“You hear people talking about the storytelling revival, but in Jewish culture it never died. From the age of four I lived and breathed the tales of my childhood, unaware that there was anything unusual. I thought this was quite normal and that all storytellers had this background … It was quite routine for me to fall asleep at night listening to songs and stories in English, Yiddish, Hebrew, Dutch and Turkish – a wonderful colourful mix,” Shonaleigh.

Venue

Llangwm Village Hall, Llangwm

Time

5:00 pm – 6:00 pm followed by a short break after which Shonaleigh will talk about the Drut’syla storytelling tradition

Aug
13
Mon
2018
Word Dancing, Creative Writing and Storytelling
Aug 13 @ 10:00 am – Aug 17 @ 4:00 pm
Word Dancing, Creative Writing and Storytelling @ Emerson College

A five-day introductory course to the drut’ syla midrash – the hereditary training of traditional Jewish women storytellers for storytellers, writers and creatives from any discipline who use narrative or stories as an inspiration.
This course will give you the tools to create a piece of work to tell your story in whatever medium you choose. We will explore ways in which the drut’syla’s methods and approaches can be adapted practically to creative writing, storytelling and the contemporary arts.

We invite you to come prepared with a piece of prose/ poetry or a traditional folk tale by this we mean a short story from an oral tradition, (preferably your own) that contains no magic – literally a tale of the folk, for example a trickster tale not tales such as Little Red Riding Hood or Sleeping Beauty which contain magic. Further details will be emailed to you in the welcome letter.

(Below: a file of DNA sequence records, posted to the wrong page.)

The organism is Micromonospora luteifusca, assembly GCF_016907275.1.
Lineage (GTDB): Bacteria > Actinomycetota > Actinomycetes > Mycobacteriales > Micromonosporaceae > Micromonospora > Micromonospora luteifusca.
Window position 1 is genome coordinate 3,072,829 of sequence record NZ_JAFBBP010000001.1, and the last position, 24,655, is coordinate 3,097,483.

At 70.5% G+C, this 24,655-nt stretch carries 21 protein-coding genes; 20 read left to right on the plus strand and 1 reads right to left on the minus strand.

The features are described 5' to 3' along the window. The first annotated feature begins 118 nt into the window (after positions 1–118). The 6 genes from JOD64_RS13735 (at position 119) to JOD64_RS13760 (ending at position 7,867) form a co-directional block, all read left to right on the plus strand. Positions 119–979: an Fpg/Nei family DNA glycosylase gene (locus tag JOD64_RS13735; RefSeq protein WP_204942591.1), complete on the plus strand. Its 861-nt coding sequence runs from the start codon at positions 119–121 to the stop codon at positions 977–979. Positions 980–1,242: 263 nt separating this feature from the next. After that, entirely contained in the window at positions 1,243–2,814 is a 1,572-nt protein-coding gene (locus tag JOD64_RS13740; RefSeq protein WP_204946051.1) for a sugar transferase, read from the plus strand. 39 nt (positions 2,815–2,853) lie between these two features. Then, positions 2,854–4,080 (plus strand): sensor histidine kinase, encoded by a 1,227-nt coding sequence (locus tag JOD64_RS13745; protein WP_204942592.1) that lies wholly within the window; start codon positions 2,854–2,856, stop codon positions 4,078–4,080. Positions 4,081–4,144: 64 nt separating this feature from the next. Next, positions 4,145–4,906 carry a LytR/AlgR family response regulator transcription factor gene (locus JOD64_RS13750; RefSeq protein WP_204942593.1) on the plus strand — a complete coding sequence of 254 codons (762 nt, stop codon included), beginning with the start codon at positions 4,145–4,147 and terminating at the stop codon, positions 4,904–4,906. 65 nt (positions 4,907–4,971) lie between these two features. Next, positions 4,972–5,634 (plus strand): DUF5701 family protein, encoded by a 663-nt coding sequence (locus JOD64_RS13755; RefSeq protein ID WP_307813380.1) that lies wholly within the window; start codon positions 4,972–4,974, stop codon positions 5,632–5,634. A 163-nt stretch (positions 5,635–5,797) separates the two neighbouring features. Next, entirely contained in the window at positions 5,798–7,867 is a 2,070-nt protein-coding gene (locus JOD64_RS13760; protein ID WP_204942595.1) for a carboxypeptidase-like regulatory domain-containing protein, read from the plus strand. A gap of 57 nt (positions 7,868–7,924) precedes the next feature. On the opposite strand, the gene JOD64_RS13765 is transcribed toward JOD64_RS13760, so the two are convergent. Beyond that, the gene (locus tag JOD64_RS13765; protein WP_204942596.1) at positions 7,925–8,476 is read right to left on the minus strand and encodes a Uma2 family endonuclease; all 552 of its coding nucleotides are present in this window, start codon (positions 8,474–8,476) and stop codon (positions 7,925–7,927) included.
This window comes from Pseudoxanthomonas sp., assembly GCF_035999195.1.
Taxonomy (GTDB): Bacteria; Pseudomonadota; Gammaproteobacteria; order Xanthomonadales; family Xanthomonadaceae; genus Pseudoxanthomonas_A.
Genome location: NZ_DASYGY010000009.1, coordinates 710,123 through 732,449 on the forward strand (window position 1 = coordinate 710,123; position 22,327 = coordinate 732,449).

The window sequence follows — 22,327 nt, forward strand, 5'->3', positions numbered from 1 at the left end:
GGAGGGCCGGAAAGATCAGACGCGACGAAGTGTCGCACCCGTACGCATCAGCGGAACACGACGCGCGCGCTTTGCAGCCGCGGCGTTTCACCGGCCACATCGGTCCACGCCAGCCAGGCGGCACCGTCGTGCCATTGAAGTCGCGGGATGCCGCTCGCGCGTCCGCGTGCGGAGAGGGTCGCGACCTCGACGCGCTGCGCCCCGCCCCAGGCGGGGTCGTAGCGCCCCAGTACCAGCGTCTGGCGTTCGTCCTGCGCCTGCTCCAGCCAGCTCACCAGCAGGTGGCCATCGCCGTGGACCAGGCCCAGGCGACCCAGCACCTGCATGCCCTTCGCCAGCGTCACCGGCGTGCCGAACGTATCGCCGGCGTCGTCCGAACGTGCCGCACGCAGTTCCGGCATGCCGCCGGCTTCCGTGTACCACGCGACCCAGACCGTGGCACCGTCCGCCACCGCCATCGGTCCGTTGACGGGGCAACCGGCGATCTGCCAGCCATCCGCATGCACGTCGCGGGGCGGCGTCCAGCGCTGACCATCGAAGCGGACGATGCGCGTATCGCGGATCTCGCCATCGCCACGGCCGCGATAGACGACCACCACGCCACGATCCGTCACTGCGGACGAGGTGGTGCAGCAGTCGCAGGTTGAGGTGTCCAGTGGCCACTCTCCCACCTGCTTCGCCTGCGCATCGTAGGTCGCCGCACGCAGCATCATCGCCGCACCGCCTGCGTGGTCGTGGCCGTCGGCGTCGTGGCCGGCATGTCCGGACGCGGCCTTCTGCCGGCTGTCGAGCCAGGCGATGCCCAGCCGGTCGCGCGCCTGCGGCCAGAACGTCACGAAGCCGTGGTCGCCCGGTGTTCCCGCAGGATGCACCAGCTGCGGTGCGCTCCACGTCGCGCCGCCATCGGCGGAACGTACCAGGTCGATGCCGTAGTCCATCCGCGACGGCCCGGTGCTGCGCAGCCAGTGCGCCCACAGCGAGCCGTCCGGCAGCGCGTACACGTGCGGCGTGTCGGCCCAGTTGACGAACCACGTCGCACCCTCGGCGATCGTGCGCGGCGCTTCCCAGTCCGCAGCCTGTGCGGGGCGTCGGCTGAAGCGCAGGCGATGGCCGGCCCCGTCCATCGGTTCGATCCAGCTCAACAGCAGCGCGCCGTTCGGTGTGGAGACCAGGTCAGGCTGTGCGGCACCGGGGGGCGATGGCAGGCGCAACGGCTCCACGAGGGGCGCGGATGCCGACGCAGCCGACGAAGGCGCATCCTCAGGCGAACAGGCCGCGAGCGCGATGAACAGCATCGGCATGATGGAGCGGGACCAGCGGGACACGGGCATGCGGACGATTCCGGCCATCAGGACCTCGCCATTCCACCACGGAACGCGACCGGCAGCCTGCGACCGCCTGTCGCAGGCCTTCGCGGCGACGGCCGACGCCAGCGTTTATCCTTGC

Aug
17
Fri
2018
The Cloth of Hope and Sorrow – Teller, Tale and Tradition Weekend
Aug 17 @ 7:30 pm – Aug 19 @ 2:30 pm

Join Teller and Tradition bearer Shonaleigh for a unique, immersive weekend of storytelling to experience a living, unbroken oral tradition. The Druts’yla tradition has been passed down from Grandmother to Granddaughter by generations of Jewish women. Around 4000 tales are held within the mind and recalled on request, using the lost art of ‘stories within stories’. This weekend is an opportunity to gain an insight into how a culture thrived before the written word became common practice.

Starting at one point in the lattice we the listeners will guide the journey through the interlinked tales, hearing stories possibly left untold for two generations. There will be time for discussion and exploration of both the tradition and the stories.

All the tellings stand alone but if you choose to journey with us on one, or more, of the weekends you will experience the thrill of old friends and foes making an appearance, and witness how the story cycles enfold one into another.

The group will be able to interact in the way it was originally intended, asking questions directly about the stories and the environment in which they were told; from finding hidden trade routes locked within the tales, to the reasons why a person might forgo a story in order to hear one of greater importance to the community.